Helping Your Child To Learn
At The Priory Belvoir Academy, the focus of homework is on independent learning and memory of key skills and concepts which supports our knowledge-engaged curriculum. With the new GCSE qualifications focussing on terminal examinations, more emphasis than ever is being placed on students’ memory and recall. The learning of key concepts and skills is the bedrock of academic success and this means that right down through Key Stage 3, the development of this core knowledge is crucial to progress.
More information about our homework procedures can be found here.
Parental support in this process is invaluable and there are a number of different ways you can help your child develop strong memory pathways.
One way to learn new material is through quizzing and practice testing. Methods for practice testing include the following:
- Copy cover check – the student copies out a piece of information and then covers it to see if they can write it out again from memory. Together, you could then check between the two to see how close they were.
- Flash cards – create revision cards with questions on one side and answers on the other (eg, key terms and definitions). Students can use these themselves and make two piles of right and wrong for further revision, or you could quiz them.
- Quizzing – at the end of each revision session, the student could create a quiz for you to use at the start of their next session.
Research shows that highlighting or simple copying are proven to be ineffective techniques for memorising or learning new information. Instead, students should focus on using the information they are learning. Methods for relearning include the following:
- Redesign – present the information in a new format, eg turn a plot summary into a flow diagram, turn a list of definitions into a song. You could help them compare between the source information and new format to ensure they included everything, or ask them to explain it to you.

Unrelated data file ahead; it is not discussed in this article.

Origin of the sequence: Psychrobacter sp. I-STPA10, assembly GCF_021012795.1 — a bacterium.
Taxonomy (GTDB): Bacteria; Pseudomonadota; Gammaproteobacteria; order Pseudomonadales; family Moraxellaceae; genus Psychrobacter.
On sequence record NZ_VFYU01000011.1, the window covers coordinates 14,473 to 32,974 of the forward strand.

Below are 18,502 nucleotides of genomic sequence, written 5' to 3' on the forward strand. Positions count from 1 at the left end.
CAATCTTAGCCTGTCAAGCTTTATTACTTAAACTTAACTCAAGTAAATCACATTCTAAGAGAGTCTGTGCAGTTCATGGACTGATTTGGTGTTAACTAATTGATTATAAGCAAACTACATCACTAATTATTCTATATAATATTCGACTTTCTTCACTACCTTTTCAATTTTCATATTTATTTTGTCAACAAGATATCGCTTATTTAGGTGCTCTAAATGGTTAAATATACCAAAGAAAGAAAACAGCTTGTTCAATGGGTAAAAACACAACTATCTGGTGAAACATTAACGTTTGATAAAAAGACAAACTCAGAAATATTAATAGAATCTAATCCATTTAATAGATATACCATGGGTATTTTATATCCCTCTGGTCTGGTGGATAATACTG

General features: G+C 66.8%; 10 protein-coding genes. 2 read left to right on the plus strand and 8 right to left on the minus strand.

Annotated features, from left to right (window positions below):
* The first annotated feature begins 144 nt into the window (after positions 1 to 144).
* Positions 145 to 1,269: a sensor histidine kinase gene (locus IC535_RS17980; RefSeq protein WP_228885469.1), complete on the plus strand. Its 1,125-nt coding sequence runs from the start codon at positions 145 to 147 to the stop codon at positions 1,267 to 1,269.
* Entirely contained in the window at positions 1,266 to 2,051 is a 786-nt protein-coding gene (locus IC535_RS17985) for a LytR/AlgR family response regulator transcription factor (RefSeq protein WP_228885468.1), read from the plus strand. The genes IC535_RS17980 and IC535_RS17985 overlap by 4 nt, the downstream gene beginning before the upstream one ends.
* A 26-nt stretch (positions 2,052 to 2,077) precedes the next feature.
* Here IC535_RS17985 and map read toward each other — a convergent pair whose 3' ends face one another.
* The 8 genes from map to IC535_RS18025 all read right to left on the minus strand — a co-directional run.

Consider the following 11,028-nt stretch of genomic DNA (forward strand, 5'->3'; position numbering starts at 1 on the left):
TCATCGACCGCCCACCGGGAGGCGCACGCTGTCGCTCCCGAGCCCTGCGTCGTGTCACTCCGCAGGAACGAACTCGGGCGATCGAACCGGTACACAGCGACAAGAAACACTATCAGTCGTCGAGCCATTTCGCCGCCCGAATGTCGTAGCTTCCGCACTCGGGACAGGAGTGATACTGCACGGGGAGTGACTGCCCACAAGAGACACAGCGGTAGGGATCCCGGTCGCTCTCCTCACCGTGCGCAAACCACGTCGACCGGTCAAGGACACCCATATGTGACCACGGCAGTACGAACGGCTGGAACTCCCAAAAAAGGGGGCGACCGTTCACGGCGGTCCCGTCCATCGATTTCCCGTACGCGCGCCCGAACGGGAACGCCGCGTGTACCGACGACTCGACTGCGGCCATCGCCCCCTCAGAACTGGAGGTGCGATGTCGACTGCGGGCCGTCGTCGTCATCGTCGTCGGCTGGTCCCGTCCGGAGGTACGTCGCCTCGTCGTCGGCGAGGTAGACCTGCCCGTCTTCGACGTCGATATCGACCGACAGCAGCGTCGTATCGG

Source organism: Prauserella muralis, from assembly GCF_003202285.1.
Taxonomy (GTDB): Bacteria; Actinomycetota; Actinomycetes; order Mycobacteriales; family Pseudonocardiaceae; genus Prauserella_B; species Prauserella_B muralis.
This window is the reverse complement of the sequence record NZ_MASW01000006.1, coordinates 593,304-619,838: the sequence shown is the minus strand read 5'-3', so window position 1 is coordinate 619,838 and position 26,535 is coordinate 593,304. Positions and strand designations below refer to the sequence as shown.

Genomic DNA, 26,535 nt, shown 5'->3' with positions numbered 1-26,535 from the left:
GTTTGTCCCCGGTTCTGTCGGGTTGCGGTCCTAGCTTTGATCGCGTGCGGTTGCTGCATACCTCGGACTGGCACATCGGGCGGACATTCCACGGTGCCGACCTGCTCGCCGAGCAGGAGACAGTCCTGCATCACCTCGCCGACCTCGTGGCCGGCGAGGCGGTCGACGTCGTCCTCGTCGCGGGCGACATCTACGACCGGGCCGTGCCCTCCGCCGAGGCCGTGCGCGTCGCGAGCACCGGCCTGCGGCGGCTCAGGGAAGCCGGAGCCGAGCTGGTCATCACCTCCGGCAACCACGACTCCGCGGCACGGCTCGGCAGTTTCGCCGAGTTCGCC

- Memory tests – spend half the time memorising your topic in its current format, then try to exactly recreate that without looking, eg rewrite a mindmap. You could then help them check against the original and add in any missing information in another colour.
- Dual Coding – turn the written material being studied into pictures and diagrams. It doesn’t matter how artistic they are as long as the student knows what they mean. By looking at the information in two formats (written and pictorial), students are creating two pathways for memory in their brains. You could help by showing the pictures and asking your child to explain what it represents, or showing the words and asking your child to redraw the pictures.
Ask your child to explain a topic to you – perhaps they could even teach you! As they are explaining, probe their understanding by asking them ‘why’. By explaining topics further and further developing their understanding independently, your child is strengthening their understanding and recall.
Challenge your child to form links between topics, or to link what they are studying to what they already know. This encourages your child to actively process the content and forming links within their brain to prior knowledge further strengthens memory and recall.